I take the example of Bion, another obvious genius. In his case, he expressed his genius through the discipline of psychoanalysis. In order to appreciate him, one must, to a certain extent, obscure the particulars in order to see how "genius itself" approaches the world and its problems. In other words, you must look at it from a meta-level and not only see what genius "knows," but what it does. And what does it do?
For one thing, it always sees beyond the exterior, to the "within of things." Over at Just Thomism, James has one of his typically elliptical and Bionically unsaturated posts on Difficulties in Understanding Abstraction. As with Bion, I'm often not quite sure I understand what brother James is talking about, but he nevertheless provokes a flurry of my own untamed thoughts, which is a rare quality in a teacher. Good teachers always "disturb the peace" -- which eventually allows for a deeper peace that surpasses understanding.
In my comment, I mentioned that what he wrote about the "unimaginability" of the intellect reminded me of mountain biking, in which, if you want to avoid crashing, you don’t look down at what you're trying to avoid in your path, but look ahead about 20 yards, to where you want to go. Similarly, the intellect is always reaching “beyond itself.” Eliminate the beyond, and your intellect will lose its balance and crash in the dirt.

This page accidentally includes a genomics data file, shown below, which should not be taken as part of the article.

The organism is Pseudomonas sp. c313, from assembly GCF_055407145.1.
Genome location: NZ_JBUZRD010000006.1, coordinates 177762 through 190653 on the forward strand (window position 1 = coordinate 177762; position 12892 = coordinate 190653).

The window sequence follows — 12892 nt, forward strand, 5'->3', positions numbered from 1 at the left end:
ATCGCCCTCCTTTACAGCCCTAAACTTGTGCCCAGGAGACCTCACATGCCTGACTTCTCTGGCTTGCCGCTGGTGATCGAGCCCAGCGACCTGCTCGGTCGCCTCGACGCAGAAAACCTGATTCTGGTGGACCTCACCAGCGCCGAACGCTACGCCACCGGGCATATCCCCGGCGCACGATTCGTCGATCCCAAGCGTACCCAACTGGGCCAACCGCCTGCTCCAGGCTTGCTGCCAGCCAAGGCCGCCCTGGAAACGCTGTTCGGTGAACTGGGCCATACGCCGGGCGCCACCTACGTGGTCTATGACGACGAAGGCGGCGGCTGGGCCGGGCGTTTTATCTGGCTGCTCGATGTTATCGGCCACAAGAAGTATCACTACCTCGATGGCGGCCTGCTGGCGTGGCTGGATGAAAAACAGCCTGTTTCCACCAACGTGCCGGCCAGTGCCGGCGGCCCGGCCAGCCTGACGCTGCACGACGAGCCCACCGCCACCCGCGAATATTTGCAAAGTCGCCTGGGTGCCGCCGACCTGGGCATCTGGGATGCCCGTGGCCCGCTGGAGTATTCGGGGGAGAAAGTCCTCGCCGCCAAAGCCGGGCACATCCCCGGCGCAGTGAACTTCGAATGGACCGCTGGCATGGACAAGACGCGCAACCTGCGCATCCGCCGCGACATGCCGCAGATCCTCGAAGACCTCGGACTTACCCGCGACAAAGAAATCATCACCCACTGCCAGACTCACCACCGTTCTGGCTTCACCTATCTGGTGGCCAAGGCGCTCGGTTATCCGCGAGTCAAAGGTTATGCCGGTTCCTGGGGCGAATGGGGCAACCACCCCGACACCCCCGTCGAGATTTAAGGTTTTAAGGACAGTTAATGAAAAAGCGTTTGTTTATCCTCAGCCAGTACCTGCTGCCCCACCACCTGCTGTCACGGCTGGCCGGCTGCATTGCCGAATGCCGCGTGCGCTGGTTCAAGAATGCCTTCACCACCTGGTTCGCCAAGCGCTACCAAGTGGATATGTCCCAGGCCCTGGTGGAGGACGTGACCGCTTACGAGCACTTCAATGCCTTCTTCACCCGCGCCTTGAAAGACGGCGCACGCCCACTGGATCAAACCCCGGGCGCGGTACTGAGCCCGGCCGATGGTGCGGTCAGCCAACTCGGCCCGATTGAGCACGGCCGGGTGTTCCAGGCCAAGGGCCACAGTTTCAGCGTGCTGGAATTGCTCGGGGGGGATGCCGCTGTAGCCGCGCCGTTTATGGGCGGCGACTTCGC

A narrow and mediocre intellect -- let's say, oh, Queeg -- is fixated on the Darwinian rocks in his path, and therefore stumbles on them. He can't ride his intellectual bike any further than that, but then leaps to the wholly unwarranted conclusion that the path doesn't continue infinitely beyond the rocks. Just because he got bent, it doesn't mean that we have to. I mean his bicycle got bent.
Again, the real genius takes the facts of Darwinism, or psychoanalysis, or theology, and sees "through" and "beyond" them, to something far deeper. And you may think that this has nothing to do with yesterday's post, but you'd be wrong. Because yesterday we left off with the idea that the Incarnation signifies the union of the infinite and finite, which is precisely why the there is an unlimited "depth" to reality accessible to the deep thinker. The depth, AKA the metaphysical transparency, is only there because it is the infinite shining through the finite. This in turn resonates with Balthasar's emphasis on the aesthetics of theology as of equal importance as the Good and True.
Theology is never "merely true," like, say science. Rather, to the extent that it is "truly true," then it will also be infused with, and radiate, the divine glory, which is none other than beauty itself. And what is the "sense" with which we appreciate divine beauty? To try to answer that question is a little like trying to avoid the rock in the bike path. In order to answer it, you must look ahead -- or above -- to where the trail of beauty is headed -- which is the very purpose of the trail.
Bolton cites a passage by Plotinus, who wrote that we mustn't "complain about the lower in the higher; rather, we must be grateful to the higher for giving something of itself to the lower." Thanks to that, our minds are on fire, but never consumed, for we exist in that sinaiptic gap where the divine grace touches our aspiration. And our as-piration is God's in-spiration, or the breath of grace by another name.